HMRC brought in new tax checks in April this year that taxi and Private Hire Vehicle (PHV) drivers in England and Wales must complete when they renew their licence, with plans for this to be rolled out to Scotland and Northern Ireland next year. The purpose of these tax checks are to ensure that drivers are properly registered for tax. On completion, drivers are given a 9-character tax check code which is needed for their licence application.
Yet it’s expected that around 4,000 PHV drivers will be receiving nudge letters from HMRC in relation to unpaid tax, with the Licensed Taxi Drivers Association’s general secretary Steve McNamara warning that there could potentially be thousands more to come over the next few years as more and more PHV licences come up for renewal.
What Is A Nudge Letter?
A nudge letter is a prompt from HMRC that explains that they believe you have forgotten to declare something…
Unfortunately they won’t provide you with any specifics on what you haven’t declared. This is a clever tactic that usually frightens people into declaring everything – rather than just what they think HMRC already know about!
Why Are So Many PHV Drivers Expected To Receive A Nudge Letter?
It seems that these new tax checks are exposing a vast amount of undeclared income amongst PHV drivers – specifically those who operate via booking apps such as Uber, Ola and Bolt (rather than traditional taxi drivers). In a statement for the Financial Times, HMRC established that the letters were “being sent to people who have earned money from driving customers who booked private hire cars through online driving applications”.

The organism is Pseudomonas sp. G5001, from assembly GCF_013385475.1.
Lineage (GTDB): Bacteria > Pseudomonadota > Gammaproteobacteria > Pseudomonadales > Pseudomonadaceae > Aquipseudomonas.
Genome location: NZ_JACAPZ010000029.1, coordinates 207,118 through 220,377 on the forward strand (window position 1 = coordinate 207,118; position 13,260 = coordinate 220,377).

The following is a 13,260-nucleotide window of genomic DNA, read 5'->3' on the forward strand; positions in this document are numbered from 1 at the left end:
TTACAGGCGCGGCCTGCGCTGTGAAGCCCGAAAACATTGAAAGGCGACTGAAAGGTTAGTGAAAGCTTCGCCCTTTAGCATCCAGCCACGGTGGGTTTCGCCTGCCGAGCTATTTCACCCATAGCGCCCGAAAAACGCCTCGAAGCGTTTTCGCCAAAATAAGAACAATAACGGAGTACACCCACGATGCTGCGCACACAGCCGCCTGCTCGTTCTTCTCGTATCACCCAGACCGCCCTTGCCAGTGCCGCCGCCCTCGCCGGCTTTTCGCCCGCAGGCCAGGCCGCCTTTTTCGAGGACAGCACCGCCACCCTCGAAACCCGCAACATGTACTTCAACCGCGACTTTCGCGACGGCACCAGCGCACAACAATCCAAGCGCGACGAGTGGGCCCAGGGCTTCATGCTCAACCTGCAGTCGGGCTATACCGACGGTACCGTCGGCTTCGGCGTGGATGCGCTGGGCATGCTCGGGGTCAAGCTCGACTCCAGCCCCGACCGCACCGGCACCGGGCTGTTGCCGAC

What Should You Do If You Receive A Letter?
The most important piece of advice is: don’t ignore it! You only have 30 days to respond, otherwise you could find HMRC scrutinising your taxes. Even if you don’t think the nudge letter is correct, you still need to respond! If you agree to a voluntary disclosure, you’ll be sent an acknowledgement letter with 90 days to work out and pay your tax.
If you haven’t yet received a nudge letter but are concerned that you might have undeclared income, it’s always better to act pre-emptively rather than have HMRC chasing you. If you come forward voluntarily, you’re more likely to avoid penalties and be in a better position to work with HMRC to pay the tax owed.
We strongly recommend that you contact your accountant as a matter of urgency if you receive a nudge letter so that they can help you ensure your disclosure is completed efficiently, effectively and accurately. False disclosures can lead to prosecution so caution is key here! For more information or for advice from one of our experienced accountants, please don’t hesitate to contact us – either via our website or by phone.